- Routine chronic disease checkups (particularly if patient has monitoring devices at home)
- Any consultation where the trade off between the patient attending and the patient staying at home favours the latter
- COVID-19 related conditions
Video may be better when:
- Patient is hearing impaired (using chat function)
- Wound management
- It's necessary to sight if patient looks unwell
When not to do a remote consultation:
- Potentially serious, high risk conditions requiring physical examination.
- Where physical / internal examination is required.
- Patient’s ability to communicate is compromised or they don’t have appropriate support person to assist.
- It is not clinically appropriate.
To avoid missed appointments and manage delay/backlogs, you will need to manage scheduling carefully. With extra consultation modes, there is more complexity.
For remote consultations, make sure you've taken extra steps to increase the chance of a successful consultation:
- Confirm with the patient that the appointment is remote and the details:
- Confirm their contact details are correct. If using video, it is particularly important to confirm a back up number, so the consult can revert to phone if the video fails.
- The technology used and the process to follow. If possible, conduct a test call with the patient if it is the first time they have used video. Older patients may need to get help from younger members of their family (but bear in mind many older people are comfortable with online technology).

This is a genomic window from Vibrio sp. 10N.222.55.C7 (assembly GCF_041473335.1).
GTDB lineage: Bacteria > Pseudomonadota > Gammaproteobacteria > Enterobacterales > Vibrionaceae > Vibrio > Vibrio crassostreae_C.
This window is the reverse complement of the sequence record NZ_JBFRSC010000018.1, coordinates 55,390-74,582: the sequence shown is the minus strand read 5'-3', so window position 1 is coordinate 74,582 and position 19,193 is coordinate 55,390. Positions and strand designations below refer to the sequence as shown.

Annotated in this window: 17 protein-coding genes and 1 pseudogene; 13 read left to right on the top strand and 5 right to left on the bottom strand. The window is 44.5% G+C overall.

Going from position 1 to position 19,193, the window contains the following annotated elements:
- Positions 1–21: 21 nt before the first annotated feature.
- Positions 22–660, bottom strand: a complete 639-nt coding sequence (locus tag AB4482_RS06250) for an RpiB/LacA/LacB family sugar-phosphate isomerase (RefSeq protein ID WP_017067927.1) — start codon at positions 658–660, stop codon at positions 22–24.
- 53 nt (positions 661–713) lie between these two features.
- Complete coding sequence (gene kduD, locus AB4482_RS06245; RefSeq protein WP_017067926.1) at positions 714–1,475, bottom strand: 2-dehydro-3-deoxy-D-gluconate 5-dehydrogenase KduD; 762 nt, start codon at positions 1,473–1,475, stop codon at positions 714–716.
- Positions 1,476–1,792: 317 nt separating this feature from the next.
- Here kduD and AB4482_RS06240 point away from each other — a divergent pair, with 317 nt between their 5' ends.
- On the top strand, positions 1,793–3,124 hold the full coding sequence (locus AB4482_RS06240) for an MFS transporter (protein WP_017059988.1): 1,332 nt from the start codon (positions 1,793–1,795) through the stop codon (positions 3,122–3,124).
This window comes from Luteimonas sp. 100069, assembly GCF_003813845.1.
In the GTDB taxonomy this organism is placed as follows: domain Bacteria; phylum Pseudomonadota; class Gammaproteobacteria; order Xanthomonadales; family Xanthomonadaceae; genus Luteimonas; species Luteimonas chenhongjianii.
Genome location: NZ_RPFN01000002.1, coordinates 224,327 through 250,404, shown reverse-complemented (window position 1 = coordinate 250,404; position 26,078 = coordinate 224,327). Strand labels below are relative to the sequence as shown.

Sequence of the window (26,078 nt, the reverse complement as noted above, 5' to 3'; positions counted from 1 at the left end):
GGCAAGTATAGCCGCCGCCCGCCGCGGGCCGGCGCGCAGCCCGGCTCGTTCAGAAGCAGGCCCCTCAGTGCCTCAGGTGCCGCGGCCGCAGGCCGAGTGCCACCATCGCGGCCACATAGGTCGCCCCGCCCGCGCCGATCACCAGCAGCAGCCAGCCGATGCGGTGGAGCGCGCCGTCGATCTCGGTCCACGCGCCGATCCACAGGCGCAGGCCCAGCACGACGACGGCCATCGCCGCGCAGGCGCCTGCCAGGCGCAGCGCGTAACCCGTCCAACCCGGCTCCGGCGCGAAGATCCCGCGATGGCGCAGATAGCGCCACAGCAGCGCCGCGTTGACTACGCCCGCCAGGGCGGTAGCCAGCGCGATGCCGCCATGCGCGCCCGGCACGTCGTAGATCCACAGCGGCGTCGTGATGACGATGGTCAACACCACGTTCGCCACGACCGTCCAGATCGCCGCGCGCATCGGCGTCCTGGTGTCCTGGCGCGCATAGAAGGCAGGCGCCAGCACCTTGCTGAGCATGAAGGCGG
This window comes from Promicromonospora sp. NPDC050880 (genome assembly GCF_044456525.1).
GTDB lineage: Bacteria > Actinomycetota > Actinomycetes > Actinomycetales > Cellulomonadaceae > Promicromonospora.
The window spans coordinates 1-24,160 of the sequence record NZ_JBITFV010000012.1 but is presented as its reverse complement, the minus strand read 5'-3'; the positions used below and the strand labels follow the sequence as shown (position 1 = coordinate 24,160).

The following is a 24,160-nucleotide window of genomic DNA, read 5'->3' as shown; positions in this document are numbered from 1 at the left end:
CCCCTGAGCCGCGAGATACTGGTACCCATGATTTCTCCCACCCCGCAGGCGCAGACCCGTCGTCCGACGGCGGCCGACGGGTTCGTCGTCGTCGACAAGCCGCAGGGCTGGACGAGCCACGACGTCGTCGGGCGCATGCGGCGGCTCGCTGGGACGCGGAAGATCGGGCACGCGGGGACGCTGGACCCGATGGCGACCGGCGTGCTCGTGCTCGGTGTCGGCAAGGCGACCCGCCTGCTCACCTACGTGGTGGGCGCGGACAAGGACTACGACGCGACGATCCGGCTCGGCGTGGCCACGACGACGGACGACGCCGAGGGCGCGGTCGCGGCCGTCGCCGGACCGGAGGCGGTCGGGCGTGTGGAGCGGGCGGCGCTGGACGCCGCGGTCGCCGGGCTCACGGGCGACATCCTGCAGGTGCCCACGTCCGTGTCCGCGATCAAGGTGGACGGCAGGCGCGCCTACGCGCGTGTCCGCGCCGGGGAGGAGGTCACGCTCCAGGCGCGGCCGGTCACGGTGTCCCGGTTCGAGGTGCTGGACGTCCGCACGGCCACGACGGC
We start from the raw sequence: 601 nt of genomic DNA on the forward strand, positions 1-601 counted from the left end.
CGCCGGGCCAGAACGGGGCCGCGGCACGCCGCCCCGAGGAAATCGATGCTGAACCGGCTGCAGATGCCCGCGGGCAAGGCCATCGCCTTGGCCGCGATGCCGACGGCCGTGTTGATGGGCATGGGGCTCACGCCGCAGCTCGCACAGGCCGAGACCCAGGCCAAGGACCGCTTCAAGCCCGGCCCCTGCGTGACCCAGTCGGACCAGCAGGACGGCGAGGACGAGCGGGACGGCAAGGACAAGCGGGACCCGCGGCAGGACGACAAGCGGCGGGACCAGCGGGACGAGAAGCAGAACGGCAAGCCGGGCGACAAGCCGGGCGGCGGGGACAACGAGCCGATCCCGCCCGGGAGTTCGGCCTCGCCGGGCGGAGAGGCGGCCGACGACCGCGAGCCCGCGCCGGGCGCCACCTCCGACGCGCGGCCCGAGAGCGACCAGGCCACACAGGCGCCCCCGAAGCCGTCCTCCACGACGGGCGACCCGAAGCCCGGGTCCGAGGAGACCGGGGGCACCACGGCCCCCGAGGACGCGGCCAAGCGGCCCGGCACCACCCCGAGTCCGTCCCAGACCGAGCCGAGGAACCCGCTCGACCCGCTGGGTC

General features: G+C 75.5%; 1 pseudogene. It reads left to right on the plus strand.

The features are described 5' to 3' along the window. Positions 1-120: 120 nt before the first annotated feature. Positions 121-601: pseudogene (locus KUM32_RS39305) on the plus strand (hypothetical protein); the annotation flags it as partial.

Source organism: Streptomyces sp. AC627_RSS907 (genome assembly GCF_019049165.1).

- Inform the patient of any considerations (for example that they should ensure they are in a private space for sensitive discussions) and record patient's consent.
- If you don't have one already, consider implementing a reminder and/or confirmation process (e.g. SMS notification).
- Find a way in your booking system to differentiate between consultation types, so it's clear which are face-to-face and which are remote.
Your reception/admin team can contribute significantly to a successful remote consultation.
Suggested workflow for admin staff to do before each consultation:
- Call patient an hour or so prior to the scheduled consult.
- Confirm with them:
- That it is still appropriate to wait until the allotted time for the consult. If not, arrange for a nurse to triage for worsening health issues.
- Name, DOB, house address, best contact number, next of kin.
- Remind patient that they will receive a phone or a video call around time of appointment.
- If clinician is using a blocked number, tell the patient that “unknown caller’ will be displayed”.
- If they don’t answer, clinician will try once more, but then after that, the appointment will be “missed”.
- “Arrive” the patient in the patient management software's “Waiting Room”
- Doctor can book follow up appointments or ask reception to do so.
- SMS messages can help keep in touch with patients. Consider ramping up your existing service. If you don’t have one, consider choosing a service tailored for primary healthcare.
- During a public health emergency, the use of email to communicate health information after a telehealth consulation is appropriate (as recommended by the RACGP and the Department of Health). But before doing so, as a professional courtesy, confirm the suitability of email with the relevant providers or identify mutually feasible alternatives.